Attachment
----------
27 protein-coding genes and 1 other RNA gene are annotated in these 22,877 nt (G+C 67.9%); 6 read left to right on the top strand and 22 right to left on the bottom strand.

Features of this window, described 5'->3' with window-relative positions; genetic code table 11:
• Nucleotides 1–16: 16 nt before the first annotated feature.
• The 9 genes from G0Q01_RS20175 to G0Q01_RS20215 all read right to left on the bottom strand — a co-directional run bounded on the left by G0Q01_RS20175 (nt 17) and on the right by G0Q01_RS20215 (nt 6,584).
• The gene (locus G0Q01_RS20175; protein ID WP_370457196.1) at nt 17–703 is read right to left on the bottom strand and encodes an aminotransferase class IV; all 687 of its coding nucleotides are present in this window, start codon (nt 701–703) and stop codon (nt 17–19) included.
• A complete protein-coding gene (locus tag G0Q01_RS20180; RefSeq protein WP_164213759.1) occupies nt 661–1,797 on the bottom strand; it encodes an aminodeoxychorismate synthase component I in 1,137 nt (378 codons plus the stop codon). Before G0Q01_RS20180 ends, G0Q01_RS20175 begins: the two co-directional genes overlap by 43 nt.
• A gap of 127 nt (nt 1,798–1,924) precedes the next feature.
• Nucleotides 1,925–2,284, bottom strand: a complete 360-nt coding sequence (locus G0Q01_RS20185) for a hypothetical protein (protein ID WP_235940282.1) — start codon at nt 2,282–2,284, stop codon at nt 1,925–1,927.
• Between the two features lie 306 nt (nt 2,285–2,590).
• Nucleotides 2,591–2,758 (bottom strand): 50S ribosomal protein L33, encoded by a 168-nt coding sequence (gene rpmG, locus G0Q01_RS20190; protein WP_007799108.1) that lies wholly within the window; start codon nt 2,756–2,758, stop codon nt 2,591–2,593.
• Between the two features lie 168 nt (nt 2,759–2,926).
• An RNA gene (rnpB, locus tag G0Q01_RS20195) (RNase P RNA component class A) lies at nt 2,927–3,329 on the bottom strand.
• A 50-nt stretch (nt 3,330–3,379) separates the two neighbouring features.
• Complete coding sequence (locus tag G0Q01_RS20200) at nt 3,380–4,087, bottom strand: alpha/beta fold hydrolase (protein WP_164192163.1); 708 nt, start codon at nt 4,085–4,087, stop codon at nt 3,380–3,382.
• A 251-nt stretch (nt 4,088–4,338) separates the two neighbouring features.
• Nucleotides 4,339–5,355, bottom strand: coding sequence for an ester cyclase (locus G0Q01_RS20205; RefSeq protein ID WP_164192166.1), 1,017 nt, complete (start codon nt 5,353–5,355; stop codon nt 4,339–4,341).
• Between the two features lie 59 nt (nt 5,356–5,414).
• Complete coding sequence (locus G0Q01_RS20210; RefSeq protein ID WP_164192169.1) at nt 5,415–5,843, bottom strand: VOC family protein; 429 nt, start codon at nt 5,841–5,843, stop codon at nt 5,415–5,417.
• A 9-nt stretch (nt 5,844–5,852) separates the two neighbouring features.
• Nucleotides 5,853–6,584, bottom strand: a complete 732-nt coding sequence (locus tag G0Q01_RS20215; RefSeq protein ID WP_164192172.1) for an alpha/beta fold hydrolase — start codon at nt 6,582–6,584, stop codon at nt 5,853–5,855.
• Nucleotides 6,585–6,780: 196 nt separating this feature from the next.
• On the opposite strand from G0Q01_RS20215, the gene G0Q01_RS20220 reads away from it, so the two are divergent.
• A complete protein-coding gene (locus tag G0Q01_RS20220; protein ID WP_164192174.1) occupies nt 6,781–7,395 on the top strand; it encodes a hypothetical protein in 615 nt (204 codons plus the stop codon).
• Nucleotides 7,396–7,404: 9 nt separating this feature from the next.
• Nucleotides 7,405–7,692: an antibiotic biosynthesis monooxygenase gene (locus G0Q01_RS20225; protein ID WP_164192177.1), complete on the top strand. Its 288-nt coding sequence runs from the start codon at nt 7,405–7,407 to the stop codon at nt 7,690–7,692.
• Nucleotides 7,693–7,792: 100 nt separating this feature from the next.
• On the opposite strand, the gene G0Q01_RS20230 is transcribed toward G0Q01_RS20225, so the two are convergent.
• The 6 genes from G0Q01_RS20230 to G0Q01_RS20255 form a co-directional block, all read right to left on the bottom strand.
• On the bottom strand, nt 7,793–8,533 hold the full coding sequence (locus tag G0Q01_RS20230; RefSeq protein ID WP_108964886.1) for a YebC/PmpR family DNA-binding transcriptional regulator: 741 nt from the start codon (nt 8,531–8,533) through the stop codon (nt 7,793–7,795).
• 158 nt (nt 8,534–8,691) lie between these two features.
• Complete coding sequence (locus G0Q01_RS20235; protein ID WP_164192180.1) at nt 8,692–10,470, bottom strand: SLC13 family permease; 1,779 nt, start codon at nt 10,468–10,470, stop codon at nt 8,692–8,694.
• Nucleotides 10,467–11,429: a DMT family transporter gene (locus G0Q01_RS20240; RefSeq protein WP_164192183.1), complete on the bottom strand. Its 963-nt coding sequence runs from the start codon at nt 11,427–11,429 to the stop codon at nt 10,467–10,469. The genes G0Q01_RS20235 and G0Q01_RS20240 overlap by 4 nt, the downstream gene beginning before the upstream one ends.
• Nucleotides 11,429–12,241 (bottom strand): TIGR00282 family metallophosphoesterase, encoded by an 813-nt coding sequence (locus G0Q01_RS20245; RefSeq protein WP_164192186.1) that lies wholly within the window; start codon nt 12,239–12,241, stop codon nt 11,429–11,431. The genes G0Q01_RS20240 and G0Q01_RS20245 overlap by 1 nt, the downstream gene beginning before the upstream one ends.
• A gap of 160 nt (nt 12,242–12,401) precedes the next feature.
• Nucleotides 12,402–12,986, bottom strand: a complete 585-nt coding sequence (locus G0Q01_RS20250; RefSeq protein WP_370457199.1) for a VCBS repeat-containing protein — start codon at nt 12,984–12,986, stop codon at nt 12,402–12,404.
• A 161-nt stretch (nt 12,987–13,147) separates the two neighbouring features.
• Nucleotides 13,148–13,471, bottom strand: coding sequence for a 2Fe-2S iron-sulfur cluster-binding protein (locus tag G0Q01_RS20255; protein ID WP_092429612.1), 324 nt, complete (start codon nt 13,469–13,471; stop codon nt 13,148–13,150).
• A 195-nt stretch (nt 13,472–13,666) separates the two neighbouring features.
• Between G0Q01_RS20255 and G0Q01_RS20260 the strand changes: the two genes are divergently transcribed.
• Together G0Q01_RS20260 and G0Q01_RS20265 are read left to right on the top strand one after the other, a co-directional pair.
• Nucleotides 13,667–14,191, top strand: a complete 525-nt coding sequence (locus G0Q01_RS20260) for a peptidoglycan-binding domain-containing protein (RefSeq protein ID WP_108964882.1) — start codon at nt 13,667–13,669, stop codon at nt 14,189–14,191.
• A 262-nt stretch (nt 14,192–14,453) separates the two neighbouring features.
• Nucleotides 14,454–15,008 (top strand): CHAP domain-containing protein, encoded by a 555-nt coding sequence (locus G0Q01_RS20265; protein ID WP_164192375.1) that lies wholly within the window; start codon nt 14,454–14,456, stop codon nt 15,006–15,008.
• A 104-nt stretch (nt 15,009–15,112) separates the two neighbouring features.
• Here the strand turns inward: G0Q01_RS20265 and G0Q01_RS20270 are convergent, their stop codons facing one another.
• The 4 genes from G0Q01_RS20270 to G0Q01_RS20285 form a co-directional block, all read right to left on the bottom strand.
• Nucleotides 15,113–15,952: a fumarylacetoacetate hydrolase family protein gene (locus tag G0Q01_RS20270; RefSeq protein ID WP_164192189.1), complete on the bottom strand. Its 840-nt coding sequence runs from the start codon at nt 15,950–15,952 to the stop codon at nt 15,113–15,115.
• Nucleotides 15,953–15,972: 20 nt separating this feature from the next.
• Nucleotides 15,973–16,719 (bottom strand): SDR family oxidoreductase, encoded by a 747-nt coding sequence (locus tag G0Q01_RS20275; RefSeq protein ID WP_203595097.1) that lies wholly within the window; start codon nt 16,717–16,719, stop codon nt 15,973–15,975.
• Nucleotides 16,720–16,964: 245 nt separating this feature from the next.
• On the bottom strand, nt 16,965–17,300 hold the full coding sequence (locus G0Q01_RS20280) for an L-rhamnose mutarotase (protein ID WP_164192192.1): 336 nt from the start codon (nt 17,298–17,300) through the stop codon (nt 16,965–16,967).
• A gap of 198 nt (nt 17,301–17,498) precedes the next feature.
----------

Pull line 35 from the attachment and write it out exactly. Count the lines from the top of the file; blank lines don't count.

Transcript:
• Nucleotides 12,402–12,986, bottom strand: a complete 585-nt coding sequence (locus G0Q01_RS20250; RefSeq protein WP_370457199.1) for a VCBS repeat-containing protein — start codon at nt 12,984–12,986, stop codon at nt 12,402–12,404.